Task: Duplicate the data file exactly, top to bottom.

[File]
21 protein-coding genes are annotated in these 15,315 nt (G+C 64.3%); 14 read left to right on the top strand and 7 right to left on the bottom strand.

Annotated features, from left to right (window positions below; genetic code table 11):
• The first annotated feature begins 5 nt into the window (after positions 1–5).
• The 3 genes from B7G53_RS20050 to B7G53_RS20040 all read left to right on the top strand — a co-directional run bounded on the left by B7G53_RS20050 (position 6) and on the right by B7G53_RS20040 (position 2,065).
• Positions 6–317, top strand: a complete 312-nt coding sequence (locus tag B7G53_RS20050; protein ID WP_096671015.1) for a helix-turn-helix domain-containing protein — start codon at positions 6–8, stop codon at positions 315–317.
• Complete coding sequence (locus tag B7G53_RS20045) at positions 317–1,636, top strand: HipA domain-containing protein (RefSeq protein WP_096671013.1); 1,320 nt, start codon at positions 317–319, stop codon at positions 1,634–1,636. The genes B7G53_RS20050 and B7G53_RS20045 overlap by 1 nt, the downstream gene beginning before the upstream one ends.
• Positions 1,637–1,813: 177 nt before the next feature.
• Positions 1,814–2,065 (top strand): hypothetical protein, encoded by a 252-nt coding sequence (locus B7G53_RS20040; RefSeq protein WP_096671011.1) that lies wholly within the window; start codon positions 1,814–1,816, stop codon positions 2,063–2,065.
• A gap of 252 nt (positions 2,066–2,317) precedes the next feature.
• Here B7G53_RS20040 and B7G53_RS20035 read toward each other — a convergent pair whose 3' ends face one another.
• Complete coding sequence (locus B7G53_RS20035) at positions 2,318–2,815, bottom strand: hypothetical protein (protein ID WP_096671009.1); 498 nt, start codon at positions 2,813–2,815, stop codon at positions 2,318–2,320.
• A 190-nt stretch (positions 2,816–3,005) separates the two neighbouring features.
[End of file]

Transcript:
21 protein-coding genes are annotated in these 15,315 nt (G+C 64.3%); 14 read left to right on the top strand and 7 right to left on the bottom strand.

Annotated features, from left to right (window positions below; genetic code table 11):
• The first annotated feature begins 5 nt into the window (after positions 1–5).
• The 3 genes from B7G53_RS20050 to B7G53_RS20040 all read left to right on the top strand — a co-directional run bounded on the left by B7G53_RS20050 (position 6) and on the right by B7G53_RS20040 (position 2,065).
• Positions 6–317, top strand: a complete 312-nt coding sequence (locus tag B7G53_RS20050; protein ID WP_096671015.1) for a helix-turn-helix domain-containing protein — start codon at positions 6–8, stop codon at positions 315–317.
• Complete coding sequence (locus tag B7G53_RS20045) at positions 317–1,636, top strand: HipA domain-containing protein (RefSeq protein WP_096671013.1); 1,320 nt, start codon at positions 317–319, stop codon at positions 1,634–1,636. The genes B7G53_RS20050 and B7G53_RS20045 overlap by 1 nt, the downstream gene beginning before the upstream one ends.
• Positions 1,637–1,813: 177 nt before the next feature.
• Positions 1,814–2,065 (top strand): hypothetical protein, encoded by a 252-nt coding sequence (locus B7G53_RS20040; RefSeq protein WP_096671011.1) that lies wholly within the window; start codon positions 1,814–1,816, stop codon positions 2,063–2,065.
• A gap of 252 nt (positions 2,066–2,317) precedes the next feature.
• Here B7G53_RS20040 and B7G53_RS20035 read toward each other — a convergent pair whose 3' ends face one another.
• Complete coding sequence (locus B7G53_RS20035) at positions 2,318–2,815, bottom strand: hypothetical protein (protein ID WP_096671009.1); 498 nt, start codon at positions 2,813–2,815, stop codon at positions 2,318–2,320.
• A 190-nt stretch (positions 2,816–3,005) separates the two neighbouring features.